London Then And Now: 1973-2013

A collection of photographs taken almost 40 years apart show how London’s streets have changed. (Or in some cases, hardly at all) In 1973, civil servant John Hutchinson photographed areas in London which were under threat of redevelopment. He feared the Victorian buildings that had survived the Blitz would be lost forever, so he set out to photograph them for posterity.

The modern photos at the same locations were taken by Rosie Hallam / Barcroft Media.

South side, Piccadilly Circus.

North side, Piccadilly Circus.

Romilly Street, Soho.

Covent Garden Market interior.

Tottenham Court Road, under redevelopment in 2013.

The Trocadero building, Coventry Street.

Gerrard Street, Chinatown.

Old Compton Street, Soho.

Rules, the oldest restaurant in London. Covent Garden.

The Palace Theatre, Cambridge Circus.

The Coliseum Theatre, St Martin’s Lane.

Covent Garden Underground Station.

Cecil Court, WC2.

That Other Blog

Many of you already know that I have another blog. It is very different to beetleypete.

I only dip into that blog occasionally, usually when I feel the need to rant about the Royal Family, Politicians, or some world events. What I have to say there can possibly offend or upset many readers, but in some ways, that is the point of it. To generate heated debate, hear the opinions of others, and to be deliberately controversial.

Some posts on there have hardly been viewed, let alone commented on. So by way of advertising that blog to anyone who would not be too upset to read it, here is a link to a 2013 post that has an element of nostalgia and reflection to it.

Spying for a living

Rhapsody in Blue

More timeless music from 2013. Hardly anyone has viewed this before.


Most Classical music is very old. When it was written, it was the ‘pop music’ of its day, and predominantly admired by the wealthy, and patrons of the arts. Everyday folk had to be content with their folk songs and hymns, as they were unlikely to ever be in a place where Classical music was performed, or even heard.

Most of us can recognise the better-known Classical pieces, such as ‘The Planets’, or ‘The Four Seasons’, and some composers, like Handel, have distinctive styles, and preferred instruments. Much of this recognition is down to the use of music to accompany films, and TV advertisements; we hear something pleasant, delve a little further into its origins, and discover the composer’s other works. Modern composers of Classical music are few and far between, and often less well-known, without the same wide audience.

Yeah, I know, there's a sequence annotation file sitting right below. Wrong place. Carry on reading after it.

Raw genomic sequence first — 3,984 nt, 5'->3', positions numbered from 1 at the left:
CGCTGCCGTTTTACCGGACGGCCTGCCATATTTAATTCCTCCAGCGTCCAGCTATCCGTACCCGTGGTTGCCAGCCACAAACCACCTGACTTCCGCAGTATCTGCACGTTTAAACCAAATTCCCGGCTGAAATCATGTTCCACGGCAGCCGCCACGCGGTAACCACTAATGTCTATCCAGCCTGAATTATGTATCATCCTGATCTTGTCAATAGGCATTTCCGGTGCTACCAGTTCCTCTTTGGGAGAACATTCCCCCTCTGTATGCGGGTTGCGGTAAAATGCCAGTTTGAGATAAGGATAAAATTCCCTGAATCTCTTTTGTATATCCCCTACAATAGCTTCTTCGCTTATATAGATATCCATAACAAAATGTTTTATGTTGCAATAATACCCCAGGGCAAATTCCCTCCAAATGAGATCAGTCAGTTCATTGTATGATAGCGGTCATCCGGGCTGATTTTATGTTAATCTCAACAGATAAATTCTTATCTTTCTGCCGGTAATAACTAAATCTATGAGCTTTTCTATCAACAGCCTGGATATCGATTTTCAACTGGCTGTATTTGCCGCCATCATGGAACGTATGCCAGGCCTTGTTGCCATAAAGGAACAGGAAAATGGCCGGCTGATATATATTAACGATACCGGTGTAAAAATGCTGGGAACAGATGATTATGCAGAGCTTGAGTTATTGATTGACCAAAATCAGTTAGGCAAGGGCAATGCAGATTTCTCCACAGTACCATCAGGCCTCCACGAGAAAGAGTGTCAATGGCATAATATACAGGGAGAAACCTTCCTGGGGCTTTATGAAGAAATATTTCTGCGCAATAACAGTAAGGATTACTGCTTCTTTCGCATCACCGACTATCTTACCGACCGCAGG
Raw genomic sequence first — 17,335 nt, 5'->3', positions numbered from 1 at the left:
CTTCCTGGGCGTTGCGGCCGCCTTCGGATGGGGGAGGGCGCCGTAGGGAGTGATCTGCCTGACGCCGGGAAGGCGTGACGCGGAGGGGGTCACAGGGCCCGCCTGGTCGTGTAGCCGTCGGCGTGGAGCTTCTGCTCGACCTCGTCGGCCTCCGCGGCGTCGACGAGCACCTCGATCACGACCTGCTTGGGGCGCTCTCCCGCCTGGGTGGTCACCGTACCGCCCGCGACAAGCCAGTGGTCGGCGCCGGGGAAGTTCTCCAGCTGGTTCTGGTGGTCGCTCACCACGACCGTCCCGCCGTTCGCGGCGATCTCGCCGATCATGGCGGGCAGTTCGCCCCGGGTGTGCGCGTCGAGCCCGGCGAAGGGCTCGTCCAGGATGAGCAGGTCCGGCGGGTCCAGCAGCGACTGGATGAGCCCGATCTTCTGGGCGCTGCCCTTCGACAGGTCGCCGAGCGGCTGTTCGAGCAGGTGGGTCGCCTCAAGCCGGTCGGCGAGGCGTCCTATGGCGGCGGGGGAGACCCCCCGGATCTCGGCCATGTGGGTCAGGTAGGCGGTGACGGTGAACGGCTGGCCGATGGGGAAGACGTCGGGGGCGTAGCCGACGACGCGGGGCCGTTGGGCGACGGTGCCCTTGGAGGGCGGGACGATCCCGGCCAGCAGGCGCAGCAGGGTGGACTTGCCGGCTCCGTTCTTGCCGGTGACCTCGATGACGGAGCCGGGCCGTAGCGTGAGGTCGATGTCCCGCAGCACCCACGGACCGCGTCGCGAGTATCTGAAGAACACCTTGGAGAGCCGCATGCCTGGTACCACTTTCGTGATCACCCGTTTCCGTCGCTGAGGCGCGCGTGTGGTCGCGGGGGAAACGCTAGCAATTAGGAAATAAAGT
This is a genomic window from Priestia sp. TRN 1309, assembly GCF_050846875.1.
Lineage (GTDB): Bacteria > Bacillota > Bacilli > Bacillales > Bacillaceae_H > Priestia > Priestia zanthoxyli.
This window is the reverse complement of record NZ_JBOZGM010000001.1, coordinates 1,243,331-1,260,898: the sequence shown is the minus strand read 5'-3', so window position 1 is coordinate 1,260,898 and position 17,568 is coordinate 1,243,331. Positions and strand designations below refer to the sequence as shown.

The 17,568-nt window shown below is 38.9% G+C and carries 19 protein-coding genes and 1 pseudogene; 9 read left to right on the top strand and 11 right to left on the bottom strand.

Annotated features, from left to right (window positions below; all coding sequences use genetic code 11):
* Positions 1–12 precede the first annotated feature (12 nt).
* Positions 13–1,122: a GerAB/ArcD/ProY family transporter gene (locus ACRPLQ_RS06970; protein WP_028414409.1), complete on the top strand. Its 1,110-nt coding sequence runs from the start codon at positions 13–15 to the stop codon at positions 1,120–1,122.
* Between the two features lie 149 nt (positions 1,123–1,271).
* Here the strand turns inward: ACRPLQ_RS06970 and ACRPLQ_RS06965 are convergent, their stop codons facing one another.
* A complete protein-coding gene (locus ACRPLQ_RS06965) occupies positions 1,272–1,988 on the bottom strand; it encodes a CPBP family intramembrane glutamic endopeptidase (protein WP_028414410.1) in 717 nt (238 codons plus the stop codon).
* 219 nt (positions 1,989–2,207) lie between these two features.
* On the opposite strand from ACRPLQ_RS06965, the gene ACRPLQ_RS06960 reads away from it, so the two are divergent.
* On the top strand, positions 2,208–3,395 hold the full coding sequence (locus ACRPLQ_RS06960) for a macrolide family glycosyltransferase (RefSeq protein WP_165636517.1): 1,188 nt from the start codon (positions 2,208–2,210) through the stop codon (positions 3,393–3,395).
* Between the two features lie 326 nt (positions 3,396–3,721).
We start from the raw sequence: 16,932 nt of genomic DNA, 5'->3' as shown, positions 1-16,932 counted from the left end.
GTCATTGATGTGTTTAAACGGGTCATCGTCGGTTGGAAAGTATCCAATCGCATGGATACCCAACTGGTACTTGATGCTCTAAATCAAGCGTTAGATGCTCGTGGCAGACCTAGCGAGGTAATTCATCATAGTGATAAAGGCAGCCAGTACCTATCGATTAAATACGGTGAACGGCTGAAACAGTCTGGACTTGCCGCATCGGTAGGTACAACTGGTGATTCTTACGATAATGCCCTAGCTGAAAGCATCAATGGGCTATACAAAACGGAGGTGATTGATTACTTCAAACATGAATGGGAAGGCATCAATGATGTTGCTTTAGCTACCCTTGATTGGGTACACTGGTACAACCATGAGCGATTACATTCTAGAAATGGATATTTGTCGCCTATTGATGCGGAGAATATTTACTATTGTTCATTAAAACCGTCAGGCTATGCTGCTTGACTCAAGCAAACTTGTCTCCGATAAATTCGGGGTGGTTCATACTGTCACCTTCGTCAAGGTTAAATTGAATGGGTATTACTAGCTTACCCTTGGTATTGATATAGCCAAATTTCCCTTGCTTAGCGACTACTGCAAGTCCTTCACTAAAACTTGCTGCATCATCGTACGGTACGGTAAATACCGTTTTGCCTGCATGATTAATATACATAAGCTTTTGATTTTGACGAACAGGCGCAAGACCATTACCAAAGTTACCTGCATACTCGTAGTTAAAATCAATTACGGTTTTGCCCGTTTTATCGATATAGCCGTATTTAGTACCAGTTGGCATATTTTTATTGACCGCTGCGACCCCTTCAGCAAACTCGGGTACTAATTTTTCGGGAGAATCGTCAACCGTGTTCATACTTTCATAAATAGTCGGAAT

In 1924, George Gershwin, the American songwriter and composer, wrote…

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Concierto de Aranjuez

Reblogging an old music post from 2013. Something timeless for you to listen to over the weekend.


This is a concerto for guitar and orchestra, written by the Spanish composer Rodrigo, in 1939. It has a classical feel, but is not Classical Music, so please do not be put off, if you are not a Classical fan. You may think that you have never heard it, but I am certain that you will recognise it immediately, as it has been  used in many soundtracks, TV advertisements, and covered in many and diverse ways, by numerous other artists.

I first came to this work by buying a Miles Davis record, called ‘Sketches of Spain’. I had long been a fan of this legendary Jazz trumpeter, and got this record some years after its 1960 release. I was immediately captivated by the first track on side one, which lasted for almost 17 minutes. It had the feel of the music heard in western films, when they are in Mexico…

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Some Comedy films

Another old film post from 2013 that no current followers appear to have seen. (Except Eddy) Unusually for me, this one is about comedy films.


Some time ago, my friend Jim Medway (look him up, very talented cartoonist) asked if I was going to post some suggestions for comedy films that I would recommend. I had feared that someone would make that request, as Comedy is my least favourite genre, when it comes to films. It is not that I don’t find things funny, far from it; just not the sort of things that are commonly called ‘comedy’, by film-makers.

I could barely raise a chuckle at the big box-office successes starring the likes of Adam Sandler, Will Ferrell, or Steve Martin. It is also highly unlikely that I will ever want to watch a teenage ‘rom-com’, or one of the cruder attempts at being funny, that seem so popular in the multiplexes these days. I will confess that some parts of ‘There’s something about Mary’ made me laugh, but not enough to get it…

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Some Musical films

Another film post reblog from 2013. This time it features some musicals. Hardly anyone has seen it before, except Eddy and